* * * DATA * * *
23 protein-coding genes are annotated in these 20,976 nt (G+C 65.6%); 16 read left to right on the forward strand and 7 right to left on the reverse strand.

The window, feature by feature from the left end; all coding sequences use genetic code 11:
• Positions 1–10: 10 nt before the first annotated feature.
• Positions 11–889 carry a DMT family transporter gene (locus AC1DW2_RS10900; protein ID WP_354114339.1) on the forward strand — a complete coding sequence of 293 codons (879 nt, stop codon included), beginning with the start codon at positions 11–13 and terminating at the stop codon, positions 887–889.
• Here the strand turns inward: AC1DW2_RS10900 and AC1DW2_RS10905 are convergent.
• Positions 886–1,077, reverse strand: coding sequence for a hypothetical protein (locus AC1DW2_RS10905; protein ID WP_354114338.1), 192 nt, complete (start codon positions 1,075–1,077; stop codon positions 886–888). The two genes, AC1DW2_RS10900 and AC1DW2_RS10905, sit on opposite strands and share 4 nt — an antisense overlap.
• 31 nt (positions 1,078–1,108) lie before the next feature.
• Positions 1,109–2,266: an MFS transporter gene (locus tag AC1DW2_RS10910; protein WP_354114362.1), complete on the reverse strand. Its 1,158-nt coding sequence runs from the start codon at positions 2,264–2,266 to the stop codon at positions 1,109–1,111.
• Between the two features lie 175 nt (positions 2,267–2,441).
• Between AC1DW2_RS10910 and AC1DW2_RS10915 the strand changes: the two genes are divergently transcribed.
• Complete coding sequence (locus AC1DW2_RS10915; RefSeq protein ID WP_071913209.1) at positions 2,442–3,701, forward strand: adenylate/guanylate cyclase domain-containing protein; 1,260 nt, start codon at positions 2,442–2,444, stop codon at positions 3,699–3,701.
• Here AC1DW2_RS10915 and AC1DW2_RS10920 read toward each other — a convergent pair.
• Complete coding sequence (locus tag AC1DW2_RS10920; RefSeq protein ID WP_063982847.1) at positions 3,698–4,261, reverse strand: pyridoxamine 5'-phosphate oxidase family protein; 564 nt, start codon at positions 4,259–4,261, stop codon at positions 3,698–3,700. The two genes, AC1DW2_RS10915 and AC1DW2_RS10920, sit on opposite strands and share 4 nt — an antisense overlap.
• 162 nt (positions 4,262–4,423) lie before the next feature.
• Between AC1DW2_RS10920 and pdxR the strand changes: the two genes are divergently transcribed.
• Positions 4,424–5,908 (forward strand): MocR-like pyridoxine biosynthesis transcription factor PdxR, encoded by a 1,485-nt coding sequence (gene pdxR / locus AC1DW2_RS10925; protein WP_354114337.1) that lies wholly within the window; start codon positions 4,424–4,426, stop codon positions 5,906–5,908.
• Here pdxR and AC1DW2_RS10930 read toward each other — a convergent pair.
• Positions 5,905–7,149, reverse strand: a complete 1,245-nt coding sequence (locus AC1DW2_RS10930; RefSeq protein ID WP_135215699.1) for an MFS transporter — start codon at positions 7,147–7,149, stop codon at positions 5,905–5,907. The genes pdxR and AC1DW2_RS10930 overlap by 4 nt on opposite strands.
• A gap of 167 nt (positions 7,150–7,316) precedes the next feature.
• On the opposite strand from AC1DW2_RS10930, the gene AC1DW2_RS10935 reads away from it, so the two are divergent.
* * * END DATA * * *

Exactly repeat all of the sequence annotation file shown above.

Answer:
23 protein-coding genes are annotated in these 20,976 nt (G+C 65.6%); 16 read left to right on the forward strand and 7 right to left on the reverse strand.

The window, feature by feature from the left end; all coding sequences use genetic code 11:
• Positions 1–10: 10 nt before the first annotated feature.
• Positions 11–889 carry a DMT family transporter gene (locus AC1DW2_RS10900; protein ID WP_354114339.1) on the forward strand — a complete coding sequence of 293 codons (879 nt, stop codon included), beginning with the start codon at positions 11–13 and terminating at the stop codon, positions 887–889.
• Here the strand turns inward: AC1DW2_RS10900 and AC1DW2_RS10905 are convergent.
• Positions 886–1,077, reverse strand: coding sequence for a hypothetical protein (locus AC1DW2_RS10905; protein ID WP_354114338.1), 192 nt, complete (start codon positions 1,075–1,077; stop codon positions 886–888). The two genes, AC1DW2_RS10900 and AC1DW2_RS10905, sit on opposite strands and share 4 nt — an antisense overlap.
• 31 nt (positions 1,078–1,108) lie before the next feature.
• Positions 1,109–2,266: an MFS transporter gene (locus tag AC1DW2_RS10910; protein WP_354114362.1), complete on the reverse strand. Its 1,158-nt coding sequence runs from the start codon at positions 2,264–2,266 to the stop codon at positions 1,109–1,111.
• Between the two features lie 175 nt (positions 2,267–2,441).
• Between AC1DW2_RS10910 and AC1DW2_RS10915 the strand changes: the two genes are divergently transcribed.
• Complete coding sequence (locus AC1DW2_RS10915; RefSeq protein ID WP_071913209.1) at positions 2,442–3,701, forward strand: adenylate/guanylate cyclase domain-containing protein; 1,260 nt, start codon at positions 2,442–2,444, stop codon at positions 3,699–3,701.
• Here AC1DW2_RS10915 and AC1DW2_RS10920 read toward each other — a convergent pair.
• Complete coding sequence (locus tag AC1DW2_RS10920; RefSeq protein ID WP_063982847.1) at positions 3,698–4,261, reverse strand: pyridoxamine 5'-phosphate oxidase family protein; 564 nt, start codon at positions 4,259–4,261, stop codon at positions 3,698–3,700. The two genes, AC1DW2_RS10915 and AC1DW2_RS10920, sit on opposite strands and share 4 nt — an antisense overlap.
• 162 nt (positions 4,262–4,423) lie before the next feature.
• Between AC1DW2_RS10920 and pdxR the strand changes: the two genes are divergently transcribed.
• Positions 4,424–5,908 (forward strand): MocR-like pyridoxine biosynthesis transcription factor PdxR, encoded by a 1,485-nt coding sequence (gene pdxR / locus AC1DW2_RS10925; protein WP_354114337.1) that lies wholly within the window; start codon positions 4,424–4,426, stop codon positions 5,906–5,908.
• Here pdxR and AC1DW2_RS10930 read toward each other — a convergent pair.
• Positions 5,905–7,149, reverse strand: a complete 1,245-nt coding sequence (locus AC1DW2_RS10930; RefSeq protein ID WP_135215699.1) for an MFS transporter — start codon at positions 7,147–7,149, stop codon at positions 5,905–5,907. The genes pdxR and AC1DW2_RS10930 overlap by 4 nt on opposite strands.
• A gap of 167 nt (positions 7,150–7,316) precedes the next feature.
• On the opposite strand from AC1DW2_RS10930, the gene AC1DW2_RS10935 reads away from it, so the two are divergent.